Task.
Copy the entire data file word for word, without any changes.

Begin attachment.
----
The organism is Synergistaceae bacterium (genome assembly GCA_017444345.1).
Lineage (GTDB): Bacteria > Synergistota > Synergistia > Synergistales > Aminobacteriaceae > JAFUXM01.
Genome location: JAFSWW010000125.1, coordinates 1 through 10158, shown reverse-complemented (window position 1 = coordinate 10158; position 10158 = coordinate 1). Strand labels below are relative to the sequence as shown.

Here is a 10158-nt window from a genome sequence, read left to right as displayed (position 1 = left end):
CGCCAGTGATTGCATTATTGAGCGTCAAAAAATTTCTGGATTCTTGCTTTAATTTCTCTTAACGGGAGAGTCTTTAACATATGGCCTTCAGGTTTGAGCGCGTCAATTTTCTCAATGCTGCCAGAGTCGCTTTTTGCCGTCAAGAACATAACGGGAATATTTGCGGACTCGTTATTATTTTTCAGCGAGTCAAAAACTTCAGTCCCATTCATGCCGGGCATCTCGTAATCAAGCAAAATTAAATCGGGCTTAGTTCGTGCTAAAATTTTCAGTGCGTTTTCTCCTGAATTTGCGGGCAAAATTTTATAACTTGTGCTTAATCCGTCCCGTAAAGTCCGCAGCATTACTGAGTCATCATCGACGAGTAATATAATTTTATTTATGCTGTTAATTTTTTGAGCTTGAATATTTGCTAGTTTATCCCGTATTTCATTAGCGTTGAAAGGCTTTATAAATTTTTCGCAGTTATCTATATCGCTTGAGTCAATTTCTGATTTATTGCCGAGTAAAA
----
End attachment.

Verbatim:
The organism is Synergistaceae bacterium (genome assembly GCA_017444345.1).
Lineage (GTDB): Bacteria > Synergistota > Synergistia > Synergistales > Aminobacteriaceae > JAFUXM01.
Genome location: JAFSWW010000125.1, coordinates 1 through 10158, shown reverse-complemented (window position 1 = coordinate 10158; position 10158 = coordinate 1). Strand labels below are relative to the sequence as shown.

Here is a 10158-nt window from a genome sequence, read left to right as displayed (position 1 = left end):
CGCCAGTGATTGCATTATTGAGCGTCAAAAAATTTCTGGATTCTTGCTTTAATTTCTCTTAACGGGAGAGTCTTTAACATATGGCCTTCAGGTTTGAGCGCGTCAATTTTCTCAATGCTGCCAGAGTCGCTTTTTGCCGTCAAGAACATAACGGGAATATTTGCGGACTCGTTATTATTTTTCAGCGAGTCAAAAACTTCAGTCCCATTCATGCCGGGCATCTCGTAATCAAGCAAAATTAAATCGGGCTTAGTTCGTGCTAAAATTTTCAGTGCGTTTTCTCCTGAATTTGCGGGCAAAATTTTATAACTTGTGCTTAATCCGTCCCGTAAAGTCCGCAGCATTACTGAGTCATCATCGACGAGTAATATAATTTTATTTATGCTGTTAATTTTTTGAGCTTGAATATTTGCTAGTTTATCCCGTATTTCATTAGCGTTGAAAGGCTTTATAAATTTTTCGCAGTTATCTATATCGCTTGAGTCAATTTCTGATTTATTGCCGAGTAAAA